We know that over 500 British nationals travelled to join the conflict. Many have returned and many will wish to do so in the coming months and perhaps in future years.
We still have an average of five people joining them a week. Five a week doesn't sound much but when you realise there are 50 weeks in a year, 250 more would be 50% more than we think have gone already.
Those numbers are a minimum. Those are the ones that we believe have gone. There may be many more.
Islamic State (IS) fighters have claimed that munitions dropped by American planes have landed in the areas they control, rather then getting to the Kurdish fighters the US is trying to arm.
ITV News Washington Correspondent Robert Moore reports:
In a video posted online a masked man with a machine gun opens several boxes which hold a variety of shells and explosives. He says: "These are the bombs dropped by American forces to the Kurdish forces. Praise to God, now they are spoils for the Mujahideen."
The United States airdropped arms for the first time to help the defenders resist an assault by IS.
The US military said it conducted six air strikes on Islamic State militants near Kobani on Sunday and Monday, one of which destroyed a stray bundle of supplies from an air drop in order to prevent them from falling into enemy hands.
The Ministry of Defence has confirmed that the RAF will fly surveillance drones over Syria as part of their efforts to defeat Islamic State fighters in the area.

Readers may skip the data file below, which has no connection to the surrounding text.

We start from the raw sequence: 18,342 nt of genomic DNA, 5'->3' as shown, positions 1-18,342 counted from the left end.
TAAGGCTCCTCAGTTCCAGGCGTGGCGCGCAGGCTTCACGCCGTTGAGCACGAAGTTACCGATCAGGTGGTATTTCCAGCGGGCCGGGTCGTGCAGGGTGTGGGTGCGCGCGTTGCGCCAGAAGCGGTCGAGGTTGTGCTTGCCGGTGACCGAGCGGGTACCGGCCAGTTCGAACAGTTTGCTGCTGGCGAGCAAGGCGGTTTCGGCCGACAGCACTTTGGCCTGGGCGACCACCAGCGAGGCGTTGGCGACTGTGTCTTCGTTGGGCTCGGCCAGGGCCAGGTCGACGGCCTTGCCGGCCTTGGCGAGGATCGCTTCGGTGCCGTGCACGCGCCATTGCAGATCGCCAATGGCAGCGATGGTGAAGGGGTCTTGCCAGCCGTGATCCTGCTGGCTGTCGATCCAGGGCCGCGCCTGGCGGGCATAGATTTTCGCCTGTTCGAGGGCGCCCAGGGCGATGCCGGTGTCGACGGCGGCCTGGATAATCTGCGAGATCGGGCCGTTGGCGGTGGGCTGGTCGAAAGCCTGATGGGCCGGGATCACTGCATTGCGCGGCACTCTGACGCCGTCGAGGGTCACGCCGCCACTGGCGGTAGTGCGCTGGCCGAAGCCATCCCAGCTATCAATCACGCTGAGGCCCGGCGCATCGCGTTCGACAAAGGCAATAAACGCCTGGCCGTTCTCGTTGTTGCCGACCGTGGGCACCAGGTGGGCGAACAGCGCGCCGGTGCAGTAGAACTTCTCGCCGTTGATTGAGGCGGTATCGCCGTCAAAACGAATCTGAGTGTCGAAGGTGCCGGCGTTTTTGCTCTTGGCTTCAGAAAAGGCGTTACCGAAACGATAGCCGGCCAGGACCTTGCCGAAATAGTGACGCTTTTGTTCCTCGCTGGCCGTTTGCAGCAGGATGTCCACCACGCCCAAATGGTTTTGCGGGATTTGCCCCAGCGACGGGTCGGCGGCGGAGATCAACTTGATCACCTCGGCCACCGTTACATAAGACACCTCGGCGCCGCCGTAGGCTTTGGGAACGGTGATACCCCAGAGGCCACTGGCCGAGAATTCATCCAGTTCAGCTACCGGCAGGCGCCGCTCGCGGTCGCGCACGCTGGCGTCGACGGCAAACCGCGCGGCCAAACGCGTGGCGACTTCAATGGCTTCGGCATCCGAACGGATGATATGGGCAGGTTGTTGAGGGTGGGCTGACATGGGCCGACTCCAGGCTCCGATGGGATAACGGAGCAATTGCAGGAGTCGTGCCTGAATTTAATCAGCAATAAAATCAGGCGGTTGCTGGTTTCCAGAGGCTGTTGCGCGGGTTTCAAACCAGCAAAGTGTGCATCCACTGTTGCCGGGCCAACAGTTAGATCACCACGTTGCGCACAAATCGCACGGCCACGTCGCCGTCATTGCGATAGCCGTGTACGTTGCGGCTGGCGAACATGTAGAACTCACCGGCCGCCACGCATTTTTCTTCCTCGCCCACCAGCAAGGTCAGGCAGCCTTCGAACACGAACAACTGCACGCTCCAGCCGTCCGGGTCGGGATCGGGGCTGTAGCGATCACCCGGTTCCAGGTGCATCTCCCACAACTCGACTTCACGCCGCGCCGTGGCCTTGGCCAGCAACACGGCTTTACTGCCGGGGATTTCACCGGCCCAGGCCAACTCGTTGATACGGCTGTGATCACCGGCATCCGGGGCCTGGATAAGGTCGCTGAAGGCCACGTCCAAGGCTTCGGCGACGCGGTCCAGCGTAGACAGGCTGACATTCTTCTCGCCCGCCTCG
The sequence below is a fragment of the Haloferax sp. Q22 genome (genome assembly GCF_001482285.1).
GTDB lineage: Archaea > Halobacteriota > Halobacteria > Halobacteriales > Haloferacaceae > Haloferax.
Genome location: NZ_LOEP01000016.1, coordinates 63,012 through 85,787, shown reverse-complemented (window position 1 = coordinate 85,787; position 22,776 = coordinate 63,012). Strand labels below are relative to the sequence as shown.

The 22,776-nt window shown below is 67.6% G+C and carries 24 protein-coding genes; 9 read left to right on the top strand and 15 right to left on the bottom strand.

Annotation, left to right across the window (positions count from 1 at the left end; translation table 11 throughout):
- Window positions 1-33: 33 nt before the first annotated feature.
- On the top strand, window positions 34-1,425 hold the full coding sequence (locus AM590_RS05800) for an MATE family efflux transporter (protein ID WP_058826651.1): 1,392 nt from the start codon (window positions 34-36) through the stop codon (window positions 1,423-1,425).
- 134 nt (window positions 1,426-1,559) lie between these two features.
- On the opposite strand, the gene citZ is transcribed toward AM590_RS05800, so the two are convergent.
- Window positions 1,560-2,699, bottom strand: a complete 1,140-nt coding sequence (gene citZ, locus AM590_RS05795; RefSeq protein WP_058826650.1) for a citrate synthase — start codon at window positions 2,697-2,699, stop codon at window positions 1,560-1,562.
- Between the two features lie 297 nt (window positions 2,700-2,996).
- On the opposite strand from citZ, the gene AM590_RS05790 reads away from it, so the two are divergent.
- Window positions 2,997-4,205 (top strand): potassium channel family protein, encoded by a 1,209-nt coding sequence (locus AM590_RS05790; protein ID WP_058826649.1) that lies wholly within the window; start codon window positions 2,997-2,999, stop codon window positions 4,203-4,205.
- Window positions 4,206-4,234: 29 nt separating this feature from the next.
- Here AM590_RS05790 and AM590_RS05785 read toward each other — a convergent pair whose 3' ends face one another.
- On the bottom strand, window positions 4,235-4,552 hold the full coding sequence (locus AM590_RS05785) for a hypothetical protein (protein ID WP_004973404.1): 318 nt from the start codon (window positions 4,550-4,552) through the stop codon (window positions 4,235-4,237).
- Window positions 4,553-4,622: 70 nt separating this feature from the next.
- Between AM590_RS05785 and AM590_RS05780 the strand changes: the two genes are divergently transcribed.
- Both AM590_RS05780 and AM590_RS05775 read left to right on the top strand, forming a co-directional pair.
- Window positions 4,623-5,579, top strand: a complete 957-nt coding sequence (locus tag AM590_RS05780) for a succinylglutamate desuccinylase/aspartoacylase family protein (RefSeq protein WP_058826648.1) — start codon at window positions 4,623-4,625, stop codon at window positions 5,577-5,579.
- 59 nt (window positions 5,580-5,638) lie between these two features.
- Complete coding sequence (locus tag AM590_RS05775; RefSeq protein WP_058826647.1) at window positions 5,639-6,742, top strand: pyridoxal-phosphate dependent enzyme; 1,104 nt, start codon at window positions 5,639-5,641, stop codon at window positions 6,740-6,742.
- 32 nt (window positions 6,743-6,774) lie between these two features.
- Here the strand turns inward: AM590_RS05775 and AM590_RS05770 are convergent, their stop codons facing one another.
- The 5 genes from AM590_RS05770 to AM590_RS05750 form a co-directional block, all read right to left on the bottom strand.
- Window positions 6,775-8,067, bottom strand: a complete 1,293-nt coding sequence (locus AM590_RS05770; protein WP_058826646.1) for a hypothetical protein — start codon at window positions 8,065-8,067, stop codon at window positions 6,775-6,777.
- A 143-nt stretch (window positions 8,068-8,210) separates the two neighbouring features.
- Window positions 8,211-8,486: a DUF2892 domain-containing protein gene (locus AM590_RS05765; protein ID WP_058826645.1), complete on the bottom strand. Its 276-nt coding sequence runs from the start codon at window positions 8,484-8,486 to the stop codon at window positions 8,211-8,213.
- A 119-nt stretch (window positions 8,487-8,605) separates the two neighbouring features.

The MoD said the missions will be for intelligence gathering.
UK Reaper remotely piloted aircraft systems and Rivet Joint aircraft will be authorised to fly surveillance missions over Syria.
The deployment will see the Royal Air Force aircraft gathering intelligence as the UK ramps up efforts to protect our national interests from the terrorist threat emanating the country.
Reapers are not authorised to use weapons in Syria and, alongside Rivet Joint, will provide vital situational awareness making it an invaluable asset to the coalition allies who are combating ISIL.
Satellite images have revealed the destruction in and around the town of Kobani, on the Syrian border.Read the full story ›
The Foreign Secretary has welcomed fresh EU sanctions against the Syrian regime, describing President Assad as the "cause of instability and conflict" in the country.
Philip Hammond and European counterparts agreed the measures at a meeting in Brussels today.
Another 18 individuals and entities, including some suspected of supplying the administration with oil, will be subjected to restrictions.
Among those targeted by the sanctions is a "notorious" military commander who ordered nerve gas attacks that killed hundreds of civilians.
"Sanctions are a key part of our strategy for weakening the regime and limiting its ability to perpetrate more barbaric acts against the Syrian people," Mr Hammond said.
Huge explosions were seen over the Syrian town of Kobani today as air strikes against Islamic State targets continued.